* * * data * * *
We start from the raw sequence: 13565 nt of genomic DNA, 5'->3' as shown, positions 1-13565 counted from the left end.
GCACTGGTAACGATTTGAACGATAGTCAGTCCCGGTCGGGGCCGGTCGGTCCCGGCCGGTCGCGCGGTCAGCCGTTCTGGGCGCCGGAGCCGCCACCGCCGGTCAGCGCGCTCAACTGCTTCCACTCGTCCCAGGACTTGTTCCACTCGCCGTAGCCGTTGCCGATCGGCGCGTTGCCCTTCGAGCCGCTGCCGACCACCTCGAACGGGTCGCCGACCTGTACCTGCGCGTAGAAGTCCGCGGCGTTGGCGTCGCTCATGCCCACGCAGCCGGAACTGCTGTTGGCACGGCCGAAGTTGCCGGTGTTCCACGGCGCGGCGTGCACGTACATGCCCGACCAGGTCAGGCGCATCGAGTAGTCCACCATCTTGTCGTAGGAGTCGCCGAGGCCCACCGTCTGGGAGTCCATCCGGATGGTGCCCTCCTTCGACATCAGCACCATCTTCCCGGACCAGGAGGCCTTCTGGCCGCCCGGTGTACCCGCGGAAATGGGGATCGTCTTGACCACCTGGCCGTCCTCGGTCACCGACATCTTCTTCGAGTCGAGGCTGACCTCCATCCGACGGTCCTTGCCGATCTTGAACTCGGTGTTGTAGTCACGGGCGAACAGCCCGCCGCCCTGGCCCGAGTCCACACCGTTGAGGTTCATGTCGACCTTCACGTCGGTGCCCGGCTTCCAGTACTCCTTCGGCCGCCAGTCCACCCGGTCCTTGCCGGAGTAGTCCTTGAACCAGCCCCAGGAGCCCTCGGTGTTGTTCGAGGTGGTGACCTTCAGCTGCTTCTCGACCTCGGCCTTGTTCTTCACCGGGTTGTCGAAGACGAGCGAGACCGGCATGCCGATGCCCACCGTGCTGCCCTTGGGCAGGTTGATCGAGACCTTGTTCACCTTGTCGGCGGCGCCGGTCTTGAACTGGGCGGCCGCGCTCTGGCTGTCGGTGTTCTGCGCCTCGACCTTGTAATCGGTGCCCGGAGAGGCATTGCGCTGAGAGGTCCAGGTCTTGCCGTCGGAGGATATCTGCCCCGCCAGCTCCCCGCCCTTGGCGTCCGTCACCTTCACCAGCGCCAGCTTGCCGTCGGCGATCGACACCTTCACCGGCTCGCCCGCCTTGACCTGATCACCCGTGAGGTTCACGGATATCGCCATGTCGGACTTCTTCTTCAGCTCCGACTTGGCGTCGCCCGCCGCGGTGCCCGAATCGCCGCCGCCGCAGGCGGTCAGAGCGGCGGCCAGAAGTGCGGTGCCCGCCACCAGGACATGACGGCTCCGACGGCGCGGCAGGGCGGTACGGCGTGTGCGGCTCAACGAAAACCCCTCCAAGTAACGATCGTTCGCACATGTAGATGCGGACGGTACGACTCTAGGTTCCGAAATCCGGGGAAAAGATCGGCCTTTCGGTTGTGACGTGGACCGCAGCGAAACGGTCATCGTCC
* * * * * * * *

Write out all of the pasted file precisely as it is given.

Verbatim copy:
We start from the raw sequence: 13565 nt of genomic DNA, 5'->3' as shown, positions 1-13565 counted from the left end.
GCACTGGTAACGATTTGAACGATAGTCAGTCCCGGTCGGGGCCGGTCGGTCCCGGCCGGTCGCGCGGTCAGCCGTTCTGGGCGCCGGAGCCGCCACCGCCGGTCAGCGCGCTCAACTGCTTCCACTCGTCCCAGGACTTGTTCCACTCGCCGTAGCCGTTGCCGATCGGCGCGTTGCCCTTCGAGCCGCTGCCGACCACCTCGAACGGGTCGCCGACCTGTACCTGCGCGTAGAAGTCCGCGGCGTTGGCGTCGCTCATGCCCACGCAGCCGGAACTGCTGTTGGCACGGCCGAAGTTGCCGGTGTTCCACGGCGCGGCGTGCACGTACATGCCCGACCAGGTCAGGCGCATCGAGTAGTCCACCATCTTGTCGTAGGAGTCGCCGAGGCCCACCGTCTGGGAGTCCATCCGGATGGTGCCCTCCTTCGACATCAGCACCATCTTCCCGGACCAGGAGGCCTTCTGGCCGCCCGGTGTACCCGCGGAAATGGGGATCGTCTTGACCACCTGGCCGTCCTCGGTCACCGACATCTTCTTCGAGTCGAGGCTGACCTCCATCCGACGGTCCTTGCCGATCTTGAACTCGGTGTTGTAGTCACGGGCGAACAGCCCGCCGCCCTGGCCCGAGTCCACACCGTTGAGGTTCATGTCGACCTTCACGTCGGTGCCCGGCTTCCAGTACTCCTTCGGCCGCCAGTCCACCCGGTCCTTGCCGGAGTAGTCCTTGAACCAGCCCCAGGAGCCCTCGGTGTTGTTCGAGGTGGTGACCTTCAGCTGCTTCTCGACCTCGGCCTTGTTCTTCACCGGGTTGTCGAAGACGAGCGAGACCGGCATGCCGATGCCCACCGTGCTGCCCTTGGGCAGGTTGATCGAGACCTTGTTCACCTTGTCGGCGGCGCCGGTCTTGAACTGGGCGGCCGCGCTCTGGCTGTCGGTGTTCTGCGCCTCGACCTTGTAATCGGTGCCCGGAGAGGCATTGCGCTGAGAGGTCCAGGTCTTGCCGTCGGAGGATATCTGCCCCGCCAGCTCCCCGCCCTTGGCGTCCGTCACCTTCACCAGCGCCAGCTTGCCGTCGGCGATCGACACCTTCACCGGCTCGCCCGCCTTGACCTGATCACCCGTGAGGTTCACGGATATCGCCATGTCGGACTTCTTCTTCAGCTCCGACTTGGCGTCGCCCGCCGCGGTGCCCGAATCGCCGCCGCCGCAGGCGGTCAGAGCGGCGGCCAGAAGTGCGGTGCCCGCCACCAGGACATGACGGCTCCGACGGCGCGGCAGGGCGGTACGGCGTGTGCGGCTCAACGAAAACCCCTCCAAGTAACGATCGTTCGCACATGTAGATGCGGACGGTACGACTCTAGGTTCCGAAATCCGGGGAAAAGATCGGCCTTTCGGTTGTGACGTGGACCGCAGCGAAACGGTCATCGTCC